One of the biggest reasons for buying units of Magellan Midstream Partners (NYSE:MMP) was its distribution, which has been increased annually since its 2001 IPO. But something major changed in 2020 and it is having a major impact on the partnership’s business. Is it time to worry about the distribution?
Hitting the pause button
Magellan has increased its dividend annually for a very long time, but within that streak was another one, with quarterly hikes since the start of 2010. That smaller streak ended in 2020, with the master limited partnership’s distribution sitting at $1.0275 per unit since the fourth quarter of 2019. To be fair, because of earlier increases in 2019 Magellan was able to notch another year of annual increases last year, so the yearly streak is still alive. However, an early warning sign of trouble on the dividend front is often when a company stops following its traditional dividend paying patterns.
In fact, Magellan has already telegraphed an end to the annual streak. It has stated that it intends to maintain the current $1.0275-per-unit dividend through the end of 2021, which would mean no increase this year. But there’s another problem in this commitment from the midstream name’s first-quarter earnings release: “Management does not intend to provide specific financial guidance beyond 2021 at this time but expects to target annual distribution coverage of at least 1.2 times once refined products demand returns to more historical levels.”
The expectation is that the distribution will be covered by around 1.17 times in 2021. So there’s a reason to believe that Magellan will be able to keep supporting the current payout, assuming things do, indeed, return to “more historical levels.” However, the goal of 1.2 times coverage is far from a statement that the distribution is secure.
Changing things around
And then there’s the fact that Magellan has been selling assets. In April it sold a stake in a terminal joint venture for $270 million. To be fair, it retains a 25% interest and remains the operator of the asset, so it hasn’t exactly jettisoned this investment. However, it followed that up with the sale of 26 independent terminals for $435 million in June. Basically, the partnership is circling the wagon around its oil (34% of operating margin) and refined products (66%) pipeline operations.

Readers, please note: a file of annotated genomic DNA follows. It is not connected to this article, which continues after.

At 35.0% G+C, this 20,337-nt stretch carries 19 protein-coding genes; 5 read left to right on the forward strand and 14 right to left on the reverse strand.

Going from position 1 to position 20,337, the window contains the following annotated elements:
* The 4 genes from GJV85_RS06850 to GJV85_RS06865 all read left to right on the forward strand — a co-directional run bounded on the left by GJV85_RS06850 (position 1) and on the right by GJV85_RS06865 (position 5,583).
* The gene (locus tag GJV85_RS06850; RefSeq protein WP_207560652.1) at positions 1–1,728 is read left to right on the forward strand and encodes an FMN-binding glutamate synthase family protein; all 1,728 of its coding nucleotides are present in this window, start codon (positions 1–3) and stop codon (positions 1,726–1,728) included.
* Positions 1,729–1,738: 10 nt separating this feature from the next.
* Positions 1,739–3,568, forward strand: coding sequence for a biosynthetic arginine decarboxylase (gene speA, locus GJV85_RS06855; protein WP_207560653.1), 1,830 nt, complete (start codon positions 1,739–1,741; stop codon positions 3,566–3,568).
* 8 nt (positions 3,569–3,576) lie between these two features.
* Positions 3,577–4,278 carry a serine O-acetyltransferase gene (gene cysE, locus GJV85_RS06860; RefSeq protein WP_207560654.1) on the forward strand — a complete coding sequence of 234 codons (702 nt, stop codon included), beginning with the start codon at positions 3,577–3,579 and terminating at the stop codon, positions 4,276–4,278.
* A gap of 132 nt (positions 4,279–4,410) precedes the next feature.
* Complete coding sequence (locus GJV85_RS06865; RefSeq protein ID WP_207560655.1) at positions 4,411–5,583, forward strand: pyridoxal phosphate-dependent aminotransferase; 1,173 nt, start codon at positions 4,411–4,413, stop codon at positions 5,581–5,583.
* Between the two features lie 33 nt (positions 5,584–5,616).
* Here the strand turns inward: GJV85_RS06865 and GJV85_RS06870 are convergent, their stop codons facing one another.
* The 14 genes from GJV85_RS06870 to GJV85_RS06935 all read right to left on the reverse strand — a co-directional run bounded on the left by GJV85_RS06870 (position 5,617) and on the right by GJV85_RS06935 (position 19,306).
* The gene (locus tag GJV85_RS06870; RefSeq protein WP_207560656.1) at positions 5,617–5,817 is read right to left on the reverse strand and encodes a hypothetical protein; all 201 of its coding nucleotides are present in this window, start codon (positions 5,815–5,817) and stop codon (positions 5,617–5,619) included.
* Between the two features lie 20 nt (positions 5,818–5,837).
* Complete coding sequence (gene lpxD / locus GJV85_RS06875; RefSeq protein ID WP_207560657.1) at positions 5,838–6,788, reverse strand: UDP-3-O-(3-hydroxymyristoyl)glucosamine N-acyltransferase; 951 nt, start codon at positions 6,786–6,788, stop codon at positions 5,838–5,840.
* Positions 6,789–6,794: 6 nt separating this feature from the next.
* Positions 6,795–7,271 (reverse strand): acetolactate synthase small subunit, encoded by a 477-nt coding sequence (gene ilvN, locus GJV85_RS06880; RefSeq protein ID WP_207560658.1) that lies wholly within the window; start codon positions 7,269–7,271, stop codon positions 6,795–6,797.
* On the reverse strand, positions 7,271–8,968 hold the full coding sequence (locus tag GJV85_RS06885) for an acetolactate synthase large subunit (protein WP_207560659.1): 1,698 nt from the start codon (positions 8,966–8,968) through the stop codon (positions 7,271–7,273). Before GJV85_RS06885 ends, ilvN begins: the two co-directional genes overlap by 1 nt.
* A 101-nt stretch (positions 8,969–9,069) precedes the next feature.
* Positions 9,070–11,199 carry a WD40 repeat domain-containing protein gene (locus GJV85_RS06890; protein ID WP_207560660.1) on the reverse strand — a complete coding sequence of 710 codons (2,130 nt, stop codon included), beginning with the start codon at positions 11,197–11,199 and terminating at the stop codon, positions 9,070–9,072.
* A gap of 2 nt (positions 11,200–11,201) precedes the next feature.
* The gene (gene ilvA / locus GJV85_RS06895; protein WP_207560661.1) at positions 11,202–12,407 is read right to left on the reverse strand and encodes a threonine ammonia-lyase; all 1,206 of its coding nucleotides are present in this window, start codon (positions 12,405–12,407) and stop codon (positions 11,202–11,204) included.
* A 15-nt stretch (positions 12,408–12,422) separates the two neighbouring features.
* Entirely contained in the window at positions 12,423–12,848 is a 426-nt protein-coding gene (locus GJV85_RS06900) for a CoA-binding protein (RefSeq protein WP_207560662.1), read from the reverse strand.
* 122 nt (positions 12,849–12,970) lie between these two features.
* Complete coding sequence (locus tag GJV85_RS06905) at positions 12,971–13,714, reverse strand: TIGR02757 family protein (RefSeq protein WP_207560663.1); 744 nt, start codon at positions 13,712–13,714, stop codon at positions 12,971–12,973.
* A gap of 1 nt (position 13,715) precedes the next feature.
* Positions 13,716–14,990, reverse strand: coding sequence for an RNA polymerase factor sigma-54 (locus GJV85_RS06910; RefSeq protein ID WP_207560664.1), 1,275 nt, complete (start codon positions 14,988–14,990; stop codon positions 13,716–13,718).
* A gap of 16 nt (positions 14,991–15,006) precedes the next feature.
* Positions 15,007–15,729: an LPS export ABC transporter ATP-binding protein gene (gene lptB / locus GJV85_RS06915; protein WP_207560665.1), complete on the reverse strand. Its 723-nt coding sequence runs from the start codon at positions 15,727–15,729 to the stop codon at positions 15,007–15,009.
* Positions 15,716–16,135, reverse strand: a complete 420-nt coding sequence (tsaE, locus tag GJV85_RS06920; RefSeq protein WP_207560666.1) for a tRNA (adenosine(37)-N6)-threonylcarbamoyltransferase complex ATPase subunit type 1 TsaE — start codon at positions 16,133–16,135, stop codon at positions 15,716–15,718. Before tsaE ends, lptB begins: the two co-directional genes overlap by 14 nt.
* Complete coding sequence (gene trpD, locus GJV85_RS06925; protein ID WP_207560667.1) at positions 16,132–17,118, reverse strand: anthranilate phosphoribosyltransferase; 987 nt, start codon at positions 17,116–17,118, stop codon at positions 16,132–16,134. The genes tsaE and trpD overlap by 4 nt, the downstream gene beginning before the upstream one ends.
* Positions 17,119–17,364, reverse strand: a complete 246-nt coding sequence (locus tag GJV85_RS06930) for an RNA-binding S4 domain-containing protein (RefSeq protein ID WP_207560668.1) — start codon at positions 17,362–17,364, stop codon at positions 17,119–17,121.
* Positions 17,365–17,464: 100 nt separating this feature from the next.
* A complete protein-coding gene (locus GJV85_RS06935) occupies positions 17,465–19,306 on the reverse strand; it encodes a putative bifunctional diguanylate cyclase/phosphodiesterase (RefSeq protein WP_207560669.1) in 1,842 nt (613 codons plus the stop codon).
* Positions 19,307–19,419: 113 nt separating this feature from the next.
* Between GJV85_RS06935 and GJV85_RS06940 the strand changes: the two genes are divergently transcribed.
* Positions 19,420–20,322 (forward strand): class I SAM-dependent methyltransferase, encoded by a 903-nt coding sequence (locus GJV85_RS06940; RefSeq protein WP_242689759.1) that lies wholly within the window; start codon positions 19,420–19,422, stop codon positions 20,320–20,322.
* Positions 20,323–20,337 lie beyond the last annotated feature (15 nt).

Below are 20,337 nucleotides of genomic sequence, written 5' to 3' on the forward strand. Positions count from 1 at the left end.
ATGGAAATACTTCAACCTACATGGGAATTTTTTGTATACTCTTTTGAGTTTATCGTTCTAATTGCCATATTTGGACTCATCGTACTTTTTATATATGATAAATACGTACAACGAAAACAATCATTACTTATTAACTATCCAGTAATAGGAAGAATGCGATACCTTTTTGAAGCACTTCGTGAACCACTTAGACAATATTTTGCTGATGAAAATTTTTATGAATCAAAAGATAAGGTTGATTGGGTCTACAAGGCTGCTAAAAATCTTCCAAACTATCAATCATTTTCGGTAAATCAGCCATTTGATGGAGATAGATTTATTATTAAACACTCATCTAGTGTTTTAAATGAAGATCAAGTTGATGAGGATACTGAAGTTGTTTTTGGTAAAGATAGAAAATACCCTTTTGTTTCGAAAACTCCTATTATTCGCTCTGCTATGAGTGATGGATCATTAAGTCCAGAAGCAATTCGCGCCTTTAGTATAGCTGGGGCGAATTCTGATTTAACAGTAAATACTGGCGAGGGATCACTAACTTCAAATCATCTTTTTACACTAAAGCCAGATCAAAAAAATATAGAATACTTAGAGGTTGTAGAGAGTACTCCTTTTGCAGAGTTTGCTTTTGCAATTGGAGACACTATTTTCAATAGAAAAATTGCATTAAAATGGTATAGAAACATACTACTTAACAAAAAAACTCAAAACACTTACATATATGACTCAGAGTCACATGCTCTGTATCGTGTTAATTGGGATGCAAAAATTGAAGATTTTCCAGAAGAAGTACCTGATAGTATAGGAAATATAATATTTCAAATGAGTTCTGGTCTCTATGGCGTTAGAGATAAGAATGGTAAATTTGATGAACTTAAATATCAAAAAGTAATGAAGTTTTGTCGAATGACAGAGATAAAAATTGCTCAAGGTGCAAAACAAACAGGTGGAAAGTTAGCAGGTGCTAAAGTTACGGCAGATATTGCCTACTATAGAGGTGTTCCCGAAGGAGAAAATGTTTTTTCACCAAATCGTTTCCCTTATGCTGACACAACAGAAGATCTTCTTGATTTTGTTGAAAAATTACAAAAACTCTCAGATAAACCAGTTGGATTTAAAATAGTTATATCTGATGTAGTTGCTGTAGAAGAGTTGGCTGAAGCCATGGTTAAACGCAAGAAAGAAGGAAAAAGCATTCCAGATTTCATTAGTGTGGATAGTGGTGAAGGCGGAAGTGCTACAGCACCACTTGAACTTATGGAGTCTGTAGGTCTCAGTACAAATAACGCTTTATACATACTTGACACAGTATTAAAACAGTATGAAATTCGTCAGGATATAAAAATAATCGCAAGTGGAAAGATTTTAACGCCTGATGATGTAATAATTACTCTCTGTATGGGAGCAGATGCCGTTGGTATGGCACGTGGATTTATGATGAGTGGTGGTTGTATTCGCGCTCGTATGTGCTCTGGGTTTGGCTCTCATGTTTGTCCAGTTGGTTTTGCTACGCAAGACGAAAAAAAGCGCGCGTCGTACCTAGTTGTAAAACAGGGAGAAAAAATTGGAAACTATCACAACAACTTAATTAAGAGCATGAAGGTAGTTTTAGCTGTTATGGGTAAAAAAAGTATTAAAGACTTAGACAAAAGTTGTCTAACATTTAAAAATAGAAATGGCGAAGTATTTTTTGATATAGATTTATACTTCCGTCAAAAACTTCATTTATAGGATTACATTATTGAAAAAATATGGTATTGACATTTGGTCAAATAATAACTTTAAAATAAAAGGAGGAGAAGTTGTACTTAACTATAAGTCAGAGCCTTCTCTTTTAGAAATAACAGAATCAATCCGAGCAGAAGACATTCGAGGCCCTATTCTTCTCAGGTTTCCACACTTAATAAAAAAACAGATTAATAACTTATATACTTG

According to the June news announcement, “Magellan intends to use the proceeds from this transaction consistent with its stated capital allocation priorities.” It said a similar thing about the April deal, though specifically noted that unit repurchases were a possibility. In a June investor presentation, the partnership outlined its capital allocation priorities as “a disciplined combination of capital investments, cash distributions and equity repurchases.”
The second capital allocation (distributions) is fairly obvious and is the main focus of the broader discussion here. The first and third are a bit more problematic. For example, the current capital investment plan for 2021 is a scant $75 million, which will fall to just $15 million in 2022. Building new assets from the ground up has been a core growth driver in recent years, with capital spending in 1999 totaling nearly $1 billion. That fell in 2020, as you might expect given the pandemic backdrop, but clearly, at this point, Magellan doesn’t have any material growth prospects on the construction front. So don’t expect increasing cash flows from newly built assets to save the day here.
Unit buybacks, meanwhile, are always open ended, given that the partnership doesn’t actually have to follow through on any commitments it makes. That said, with the asset sales, if it doesn’t buy back enough units to offset the reduction in cash flow from the sales, it will likely have a problem maintaining the distribution at its current level. With no growth projects in the works, buybacks should probably take on an increased importance for dividend investors. Indeed, repurchases could be the difference between Magellan’s holding the line on the distribution or not in 2022.
Yes, there’s reason for concern
There’s no way to tell what the future holds for Magellan or its distribution. However, the partnership has clearly walked back its commitment to quarterly and annual increases. And without any specific target for 2022 beyond a distribution coverage goal, investors have to be thinking that a distribution cut is a real possibility. An acquisition could change the math here, as would unit repurchases, so investors should start to pay very close attention to management’s comments as the year unfolds. The truth, however, is very clear: While Magellan is still a well-run midstream partnership, it may not be the reliable income option it once was.
This article represents the opinion of the writer, who may disagree with the “official” recommendation position of a Motley Fool premium advisory service. We’re motley! Questioning an investing thesis — even one of our own — helps us all think critically about investing and make decisions that help us become smarter, happier, and richer.
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